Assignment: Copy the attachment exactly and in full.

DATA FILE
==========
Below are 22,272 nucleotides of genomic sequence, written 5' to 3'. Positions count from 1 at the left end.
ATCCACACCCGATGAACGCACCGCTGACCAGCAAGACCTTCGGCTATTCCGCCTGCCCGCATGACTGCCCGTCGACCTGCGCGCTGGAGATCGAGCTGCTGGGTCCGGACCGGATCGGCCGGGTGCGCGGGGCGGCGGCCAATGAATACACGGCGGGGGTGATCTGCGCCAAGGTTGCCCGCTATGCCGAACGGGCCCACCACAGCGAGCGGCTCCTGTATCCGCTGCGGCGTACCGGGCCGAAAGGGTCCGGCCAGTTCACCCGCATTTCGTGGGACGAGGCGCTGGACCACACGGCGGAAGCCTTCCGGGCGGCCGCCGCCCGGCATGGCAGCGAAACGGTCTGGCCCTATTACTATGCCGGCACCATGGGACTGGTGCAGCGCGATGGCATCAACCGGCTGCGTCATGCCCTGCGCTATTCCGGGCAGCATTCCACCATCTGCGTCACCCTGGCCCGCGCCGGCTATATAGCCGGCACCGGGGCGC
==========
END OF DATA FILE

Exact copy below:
Below are 22,272 nucleotides of genomic sequence, written 5' to 3'. Positions count from 1 at the left end.
ATCCACACCCGATGAACGCACCGCTGACCAGCAAGACCTTCGGCTATTCCGCCTGCCCGCATGACTGCCCGTCGACCTGCGCGCTGGAGATCGAGCTGCTGGGTCCGGACCGGATCGGCCGGGTGCGCGGGGCGGCGGCCAATGAATACACGGCGGGGGTGATCTGCGCCAAGGTTGCCCGCTATGCCGAACGGGCCCACCACAGCGAGCGGCTCCTGTATCCGCTGCGGCGTACCGGGCCGAAAGGGTCCGGCCAGTTCACCCGCATTTCGTGGGACGAGGCGCTGGACCACACGGCGGAAGCCTTCCGGGCGGCCGCCGCCCGGCATGGCAGCGAAACGGTCTGGCCCTATTACTATGCCGGCACCATGGGACTGGTGCAGCGCGATGGCATCAACCGGCTGCGTCATGCCCTGCGCTATTCCGGGCAGCATTCCACCATCTGCGTCACCCTGGCCCGCGCCGGCTATATAGCCGGCACCGGGGCGC